September 10, 2019

How brown fat improves metabolism

At a Glance

  • Researchers gained key insights into brown fat’s effects on the body’s metabolism.
  • The findings reveal targets for developing new treatments for obesity and diabetes.
Brown fat activation When the body is cold, brown fat is activated to use sugar, fat, and amino acids from the blood to generate heat. Top: Brown fat is not activated. Bottom: Cold conditions activate the brown fat, as shown by the orange color on both shoulders and the neck. Labros Sidossis / Rutgers University

Metabolism involves the chemical reactions that break down the food we eat into sugars, fats, and amino acids. We use these compounds for energy to power our bodies. They may also be used to build new cell structures and machinery. Metabolism can be impacted by many factors, such as diet, genes, the environment, and daily activity.

Brown fat breaks down blood sugar (glucose) and fat molecules to create heat and help maintain body temperature. Cold temperatures activate brown fat, which leads to various metabolic changes in the body. Most of our fat, however, is white fat, which stores extra energy. Too much white fat builds up in obesity. Researchers have been working to harness brown fat’s activity in order to treat obesity, diabetes, and other metabolic disorders.

To gain a deeper understanding of how brown fat affects metabolism, a team led by Dr. Shingo Kajimura at the University of California, San Francisco, carefully analyzed blood levels of glucose, fats, and amino acids before and after activation of brown fat in 33 healthy young men (average age about 23 years old). The work was funded in part by NIH’s National Institute of Diabetes and Digestive and Kidney Diseases (NIDDK). Results were published online on August 21, 2019, in Nature.

Based on measurements taken at normal room temperature, the team classified 17 of the men as having high brown fat activity and 16 as low activity. They then exposed the men to a temperature cold enough to activate their brown fat (but not low enough to cause them to shiver) for two hours.

Unexpectedly, the team found that the men with high brown fat activity had reduced levels of compounds called branched chain amino acids (BCAAs) in their bloodstreams. This change wasn’t seen in the men with low brown fat activity. Experiments in obese mice confirmed that cold exposure reduced BCAAs in rodents with brown fat, too.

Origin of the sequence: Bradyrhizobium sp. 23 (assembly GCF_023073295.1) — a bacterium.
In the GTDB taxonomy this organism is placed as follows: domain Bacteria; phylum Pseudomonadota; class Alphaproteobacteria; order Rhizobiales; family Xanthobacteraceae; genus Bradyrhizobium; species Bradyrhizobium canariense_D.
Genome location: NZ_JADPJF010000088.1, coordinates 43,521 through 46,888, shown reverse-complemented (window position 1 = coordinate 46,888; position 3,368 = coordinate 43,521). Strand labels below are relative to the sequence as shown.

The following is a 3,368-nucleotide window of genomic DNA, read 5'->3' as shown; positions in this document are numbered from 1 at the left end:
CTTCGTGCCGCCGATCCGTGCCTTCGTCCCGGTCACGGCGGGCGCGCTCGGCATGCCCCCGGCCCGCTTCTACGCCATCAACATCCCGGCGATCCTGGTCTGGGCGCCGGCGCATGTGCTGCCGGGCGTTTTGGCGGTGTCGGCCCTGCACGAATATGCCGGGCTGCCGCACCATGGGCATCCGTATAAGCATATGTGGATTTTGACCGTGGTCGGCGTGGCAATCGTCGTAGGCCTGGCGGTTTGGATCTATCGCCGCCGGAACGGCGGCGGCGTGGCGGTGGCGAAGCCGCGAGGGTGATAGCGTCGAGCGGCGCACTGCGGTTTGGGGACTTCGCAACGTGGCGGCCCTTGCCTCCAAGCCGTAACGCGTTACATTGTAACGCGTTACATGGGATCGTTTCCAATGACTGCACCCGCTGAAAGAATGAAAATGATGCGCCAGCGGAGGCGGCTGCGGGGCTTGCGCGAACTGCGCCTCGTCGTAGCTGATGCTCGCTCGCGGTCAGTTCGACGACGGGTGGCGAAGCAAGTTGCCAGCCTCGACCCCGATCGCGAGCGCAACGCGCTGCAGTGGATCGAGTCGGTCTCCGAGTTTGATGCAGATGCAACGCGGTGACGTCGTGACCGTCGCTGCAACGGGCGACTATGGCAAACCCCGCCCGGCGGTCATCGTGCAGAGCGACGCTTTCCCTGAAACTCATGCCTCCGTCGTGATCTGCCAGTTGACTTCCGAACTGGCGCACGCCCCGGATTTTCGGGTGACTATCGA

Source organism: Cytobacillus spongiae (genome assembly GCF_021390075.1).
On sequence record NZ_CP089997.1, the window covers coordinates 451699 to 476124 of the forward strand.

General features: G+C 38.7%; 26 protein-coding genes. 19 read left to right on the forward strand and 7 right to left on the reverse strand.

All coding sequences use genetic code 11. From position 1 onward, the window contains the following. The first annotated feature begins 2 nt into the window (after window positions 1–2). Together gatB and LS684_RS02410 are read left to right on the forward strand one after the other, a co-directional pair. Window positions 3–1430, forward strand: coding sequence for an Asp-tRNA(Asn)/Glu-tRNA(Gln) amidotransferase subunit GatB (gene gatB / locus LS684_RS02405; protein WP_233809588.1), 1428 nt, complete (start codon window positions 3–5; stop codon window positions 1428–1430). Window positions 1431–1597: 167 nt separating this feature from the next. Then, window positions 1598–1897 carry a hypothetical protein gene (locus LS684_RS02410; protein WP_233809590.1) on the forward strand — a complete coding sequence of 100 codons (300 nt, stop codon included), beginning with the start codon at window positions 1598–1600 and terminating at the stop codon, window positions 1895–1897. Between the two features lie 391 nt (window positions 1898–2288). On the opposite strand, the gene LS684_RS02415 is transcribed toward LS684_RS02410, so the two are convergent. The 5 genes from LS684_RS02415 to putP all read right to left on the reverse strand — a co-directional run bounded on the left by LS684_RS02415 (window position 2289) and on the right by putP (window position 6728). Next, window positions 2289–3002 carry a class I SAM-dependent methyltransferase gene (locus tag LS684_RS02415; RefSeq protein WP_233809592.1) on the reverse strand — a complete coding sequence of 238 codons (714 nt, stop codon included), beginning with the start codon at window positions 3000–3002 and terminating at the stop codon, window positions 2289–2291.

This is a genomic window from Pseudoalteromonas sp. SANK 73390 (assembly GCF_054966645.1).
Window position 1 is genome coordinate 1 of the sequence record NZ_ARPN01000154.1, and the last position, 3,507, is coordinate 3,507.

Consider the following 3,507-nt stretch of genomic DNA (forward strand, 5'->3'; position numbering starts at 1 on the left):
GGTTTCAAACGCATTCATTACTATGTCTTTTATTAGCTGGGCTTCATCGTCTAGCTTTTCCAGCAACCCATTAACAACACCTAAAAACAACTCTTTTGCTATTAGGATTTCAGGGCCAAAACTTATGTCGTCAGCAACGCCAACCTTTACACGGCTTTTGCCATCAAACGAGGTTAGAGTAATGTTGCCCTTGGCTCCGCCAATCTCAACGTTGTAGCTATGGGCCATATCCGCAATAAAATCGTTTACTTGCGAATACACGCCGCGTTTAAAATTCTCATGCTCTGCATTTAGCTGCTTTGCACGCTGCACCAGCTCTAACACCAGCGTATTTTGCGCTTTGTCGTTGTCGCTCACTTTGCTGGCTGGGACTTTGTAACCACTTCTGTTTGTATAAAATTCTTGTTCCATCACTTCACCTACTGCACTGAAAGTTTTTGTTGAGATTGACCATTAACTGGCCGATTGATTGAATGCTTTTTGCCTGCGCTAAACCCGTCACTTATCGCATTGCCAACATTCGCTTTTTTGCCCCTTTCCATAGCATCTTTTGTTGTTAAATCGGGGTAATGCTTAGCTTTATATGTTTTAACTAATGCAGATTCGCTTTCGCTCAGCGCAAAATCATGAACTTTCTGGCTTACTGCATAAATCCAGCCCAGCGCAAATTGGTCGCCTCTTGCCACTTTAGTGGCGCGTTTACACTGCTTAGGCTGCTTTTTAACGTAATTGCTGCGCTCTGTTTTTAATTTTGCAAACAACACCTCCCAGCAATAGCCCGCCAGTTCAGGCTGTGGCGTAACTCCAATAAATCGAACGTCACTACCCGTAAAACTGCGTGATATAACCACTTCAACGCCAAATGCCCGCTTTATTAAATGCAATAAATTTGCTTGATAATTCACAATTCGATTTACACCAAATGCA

BCAAs include three essential amino acids—valine, leucine, and isoleucine—that are important for many functions in the body. For example, your muscles can use BCAAs to provide energy during exercise. However, past studies have linked high levels of BCAAs with obesity, insulin resistance, and type 2 diabetes in people and rodents.

The scientists carried out a series of experiments to further investigate the relationship between brown fat and BCAAs. They found that brown fat produces a protein called SLC25A44 upon cold exposure. SLC25A44 brings BCAAs into mitochondria, the cell’s energy compartment, where they are used to produce energy and generate heat. Blocking this process in mice led to higher BCAA levels, obesity, and signs of diabetes.

“The findings suggest that boosting SLC25A44 activity, thereby enhancing BCAA utilization, may be a promising strategy for removing excess BCAAs from the bloodstream and potentially treating conditions such as obesity and diabetes,” Kajimura says.

—by Harrison Wein, Ph.D.

Related Links

References: BCAA catabolism in brown fat controls energy homeostasis through SLC25A44. Yoneshiro T, Wang Q, Tajima K, Matsushita M, Maki H, Igarashi K, Dai Z, White PJ, McGarrah RW, Ilkayeva OR, Deleye Y, Oguri Y, Kuroda M, Ikeda K, Li H, Ueno A, Ohishi M, Ishikawa T, Kim K, Chen Y, Sponton CH, Pradhan RN, Majd H, Greiner VJ, Yoneshiro M, Brown Z, Chondronikola M, Takahashi H, Goto T, Kawada T, Sidossis L, Szoka FC, McManus MT, Saito M, Soga T, Kajimura S. Nature. 2019 Aug 21. doi: 10.1038/s41586-019-1503-x. [Epub ahead of print]. PMID: 31435015.

Funding: NIH’s National Institute of Diabetes and Digestive and Kidney Diseases (NIDDK) and National Cancer Institute (NCI); Edward Mallinckrodt Jr. Foundation; American Diabetes Association; Japan Agency for Medical Research and Development; Japan Society for the Promotion of Science.